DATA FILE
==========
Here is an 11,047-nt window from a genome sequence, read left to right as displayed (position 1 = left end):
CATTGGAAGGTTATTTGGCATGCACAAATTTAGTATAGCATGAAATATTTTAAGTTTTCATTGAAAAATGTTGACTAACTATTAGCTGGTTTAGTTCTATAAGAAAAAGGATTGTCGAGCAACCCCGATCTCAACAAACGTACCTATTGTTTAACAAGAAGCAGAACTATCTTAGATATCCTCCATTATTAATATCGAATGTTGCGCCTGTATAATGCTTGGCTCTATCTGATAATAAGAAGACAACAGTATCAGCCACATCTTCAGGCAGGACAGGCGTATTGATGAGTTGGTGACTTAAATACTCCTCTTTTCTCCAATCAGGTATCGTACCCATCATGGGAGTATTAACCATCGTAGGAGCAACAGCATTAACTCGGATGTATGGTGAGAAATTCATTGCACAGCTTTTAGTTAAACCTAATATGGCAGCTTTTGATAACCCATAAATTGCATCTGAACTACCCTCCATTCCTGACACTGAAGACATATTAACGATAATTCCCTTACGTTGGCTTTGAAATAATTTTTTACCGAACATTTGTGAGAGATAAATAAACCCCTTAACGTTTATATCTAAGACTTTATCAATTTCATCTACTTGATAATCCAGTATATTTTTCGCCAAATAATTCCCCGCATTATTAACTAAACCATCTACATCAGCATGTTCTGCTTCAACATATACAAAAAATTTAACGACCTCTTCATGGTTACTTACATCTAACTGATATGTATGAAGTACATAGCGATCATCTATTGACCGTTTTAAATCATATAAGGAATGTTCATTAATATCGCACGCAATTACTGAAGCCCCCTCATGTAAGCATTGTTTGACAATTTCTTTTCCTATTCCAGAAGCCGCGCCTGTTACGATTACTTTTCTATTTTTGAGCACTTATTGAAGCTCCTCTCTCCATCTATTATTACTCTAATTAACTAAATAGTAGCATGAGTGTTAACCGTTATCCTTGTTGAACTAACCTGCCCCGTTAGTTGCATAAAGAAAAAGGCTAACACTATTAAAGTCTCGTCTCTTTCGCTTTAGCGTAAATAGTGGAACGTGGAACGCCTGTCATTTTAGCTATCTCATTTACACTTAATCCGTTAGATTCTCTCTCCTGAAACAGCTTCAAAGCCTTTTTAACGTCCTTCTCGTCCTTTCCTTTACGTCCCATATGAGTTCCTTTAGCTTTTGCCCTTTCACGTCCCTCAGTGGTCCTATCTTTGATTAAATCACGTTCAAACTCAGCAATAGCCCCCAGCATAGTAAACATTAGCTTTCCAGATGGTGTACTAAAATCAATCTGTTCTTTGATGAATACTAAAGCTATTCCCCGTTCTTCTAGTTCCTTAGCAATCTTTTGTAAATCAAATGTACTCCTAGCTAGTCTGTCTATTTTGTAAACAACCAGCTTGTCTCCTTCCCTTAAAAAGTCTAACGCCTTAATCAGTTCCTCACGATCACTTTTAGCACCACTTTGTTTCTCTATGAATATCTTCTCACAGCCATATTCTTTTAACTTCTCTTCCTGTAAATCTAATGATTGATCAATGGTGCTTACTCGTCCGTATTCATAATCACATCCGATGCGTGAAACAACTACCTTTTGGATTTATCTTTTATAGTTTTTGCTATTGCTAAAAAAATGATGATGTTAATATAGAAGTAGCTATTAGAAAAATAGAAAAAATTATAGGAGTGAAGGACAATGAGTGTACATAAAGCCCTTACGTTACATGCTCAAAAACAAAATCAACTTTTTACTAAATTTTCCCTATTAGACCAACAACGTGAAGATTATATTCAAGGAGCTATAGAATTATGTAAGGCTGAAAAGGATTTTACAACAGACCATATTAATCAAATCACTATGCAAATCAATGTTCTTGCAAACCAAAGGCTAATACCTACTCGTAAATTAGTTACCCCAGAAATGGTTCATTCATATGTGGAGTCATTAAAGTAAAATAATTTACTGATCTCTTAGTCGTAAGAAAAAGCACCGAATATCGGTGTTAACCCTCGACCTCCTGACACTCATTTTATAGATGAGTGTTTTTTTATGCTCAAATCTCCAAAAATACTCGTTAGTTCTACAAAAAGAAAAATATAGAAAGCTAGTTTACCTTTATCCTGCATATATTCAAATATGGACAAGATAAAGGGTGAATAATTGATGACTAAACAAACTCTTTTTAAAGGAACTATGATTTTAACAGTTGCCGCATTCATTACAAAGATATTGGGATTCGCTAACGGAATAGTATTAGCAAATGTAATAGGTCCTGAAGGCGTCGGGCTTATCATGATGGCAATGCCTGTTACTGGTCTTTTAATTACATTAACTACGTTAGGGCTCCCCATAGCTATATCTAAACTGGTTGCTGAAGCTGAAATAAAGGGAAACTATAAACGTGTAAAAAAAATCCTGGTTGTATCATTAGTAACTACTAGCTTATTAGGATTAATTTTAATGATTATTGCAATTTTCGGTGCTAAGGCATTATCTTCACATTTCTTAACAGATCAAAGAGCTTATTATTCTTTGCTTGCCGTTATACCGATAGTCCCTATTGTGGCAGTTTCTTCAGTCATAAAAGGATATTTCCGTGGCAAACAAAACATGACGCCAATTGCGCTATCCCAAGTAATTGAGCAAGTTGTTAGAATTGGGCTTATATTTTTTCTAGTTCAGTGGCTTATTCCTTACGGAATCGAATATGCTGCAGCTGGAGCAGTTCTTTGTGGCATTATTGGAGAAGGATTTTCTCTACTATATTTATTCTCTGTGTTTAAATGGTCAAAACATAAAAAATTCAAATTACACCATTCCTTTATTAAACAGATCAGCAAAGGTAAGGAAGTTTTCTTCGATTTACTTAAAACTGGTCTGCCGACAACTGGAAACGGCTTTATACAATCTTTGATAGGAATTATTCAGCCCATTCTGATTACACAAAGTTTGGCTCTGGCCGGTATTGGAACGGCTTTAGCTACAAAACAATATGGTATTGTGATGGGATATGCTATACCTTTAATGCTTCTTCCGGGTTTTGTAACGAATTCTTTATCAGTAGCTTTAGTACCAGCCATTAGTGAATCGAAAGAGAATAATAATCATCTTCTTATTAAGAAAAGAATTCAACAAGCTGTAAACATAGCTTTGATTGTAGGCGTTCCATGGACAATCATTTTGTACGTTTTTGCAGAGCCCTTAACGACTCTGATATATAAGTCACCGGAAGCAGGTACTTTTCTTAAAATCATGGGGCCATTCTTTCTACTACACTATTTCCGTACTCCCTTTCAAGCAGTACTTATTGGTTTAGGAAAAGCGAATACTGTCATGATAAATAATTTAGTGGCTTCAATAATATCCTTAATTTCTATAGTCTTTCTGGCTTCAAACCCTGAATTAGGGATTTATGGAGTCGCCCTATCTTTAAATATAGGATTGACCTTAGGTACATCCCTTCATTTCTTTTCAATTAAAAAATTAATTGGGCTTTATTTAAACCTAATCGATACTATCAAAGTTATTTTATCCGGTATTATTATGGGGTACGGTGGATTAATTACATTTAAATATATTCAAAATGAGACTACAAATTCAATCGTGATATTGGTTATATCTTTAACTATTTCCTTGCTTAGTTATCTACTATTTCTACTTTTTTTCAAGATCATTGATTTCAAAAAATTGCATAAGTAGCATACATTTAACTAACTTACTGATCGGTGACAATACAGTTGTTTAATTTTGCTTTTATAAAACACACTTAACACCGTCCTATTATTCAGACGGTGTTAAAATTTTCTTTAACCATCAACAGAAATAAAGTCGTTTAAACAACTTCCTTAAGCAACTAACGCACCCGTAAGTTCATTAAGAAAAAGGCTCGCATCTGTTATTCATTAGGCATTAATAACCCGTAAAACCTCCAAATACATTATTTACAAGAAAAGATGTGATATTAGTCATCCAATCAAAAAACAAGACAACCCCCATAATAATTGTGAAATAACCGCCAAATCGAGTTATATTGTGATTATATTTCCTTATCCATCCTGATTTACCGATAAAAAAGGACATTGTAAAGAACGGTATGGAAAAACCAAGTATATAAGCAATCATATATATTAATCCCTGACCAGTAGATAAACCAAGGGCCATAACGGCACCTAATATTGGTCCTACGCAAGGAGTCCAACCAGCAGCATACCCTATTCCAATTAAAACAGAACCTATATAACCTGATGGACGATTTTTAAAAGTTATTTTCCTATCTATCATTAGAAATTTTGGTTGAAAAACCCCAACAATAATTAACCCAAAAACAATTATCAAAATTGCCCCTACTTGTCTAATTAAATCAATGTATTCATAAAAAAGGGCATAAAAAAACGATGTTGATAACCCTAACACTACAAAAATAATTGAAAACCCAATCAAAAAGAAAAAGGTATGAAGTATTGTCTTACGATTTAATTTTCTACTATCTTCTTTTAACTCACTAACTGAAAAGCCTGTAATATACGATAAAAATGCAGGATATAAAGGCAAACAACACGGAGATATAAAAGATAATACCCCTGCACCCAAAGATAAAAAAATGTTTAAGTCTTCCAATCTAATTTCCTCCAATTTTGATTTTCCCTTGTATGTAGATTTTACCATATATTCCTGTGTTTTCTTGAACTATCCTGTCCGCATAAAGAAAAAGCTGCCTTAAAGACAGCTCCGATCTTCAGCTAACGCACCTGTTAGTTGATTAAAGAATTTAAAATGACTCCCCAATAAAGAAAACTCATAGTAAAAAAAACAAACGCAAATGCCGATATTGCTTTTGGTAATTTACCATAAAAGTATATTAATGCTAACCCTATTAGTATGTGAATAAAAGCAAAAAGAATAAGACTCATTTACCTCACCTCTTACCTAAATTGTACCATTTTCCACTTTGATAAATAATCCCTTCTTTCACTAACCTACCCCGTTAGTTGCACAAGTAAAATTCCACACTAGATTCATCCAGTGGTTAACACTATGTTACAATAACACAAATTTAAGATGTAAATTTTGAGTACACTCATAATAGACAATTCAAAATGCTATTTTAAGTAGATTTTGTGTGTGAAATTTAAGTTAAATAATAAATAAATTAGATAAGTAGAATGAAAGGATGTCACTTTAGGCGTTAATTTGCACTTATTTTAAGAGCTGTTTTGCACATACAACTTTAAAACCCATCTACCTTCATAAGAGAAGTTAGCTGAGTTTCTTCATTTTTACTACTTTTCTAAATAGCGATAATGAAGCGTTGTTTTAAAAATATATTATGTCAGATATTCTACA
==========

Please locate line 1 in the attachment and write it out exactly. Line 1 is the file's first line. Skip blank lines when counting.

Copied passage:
Here is an 11,047-nt window from a genome sequence, read left to right as displayed (position 1 = left end):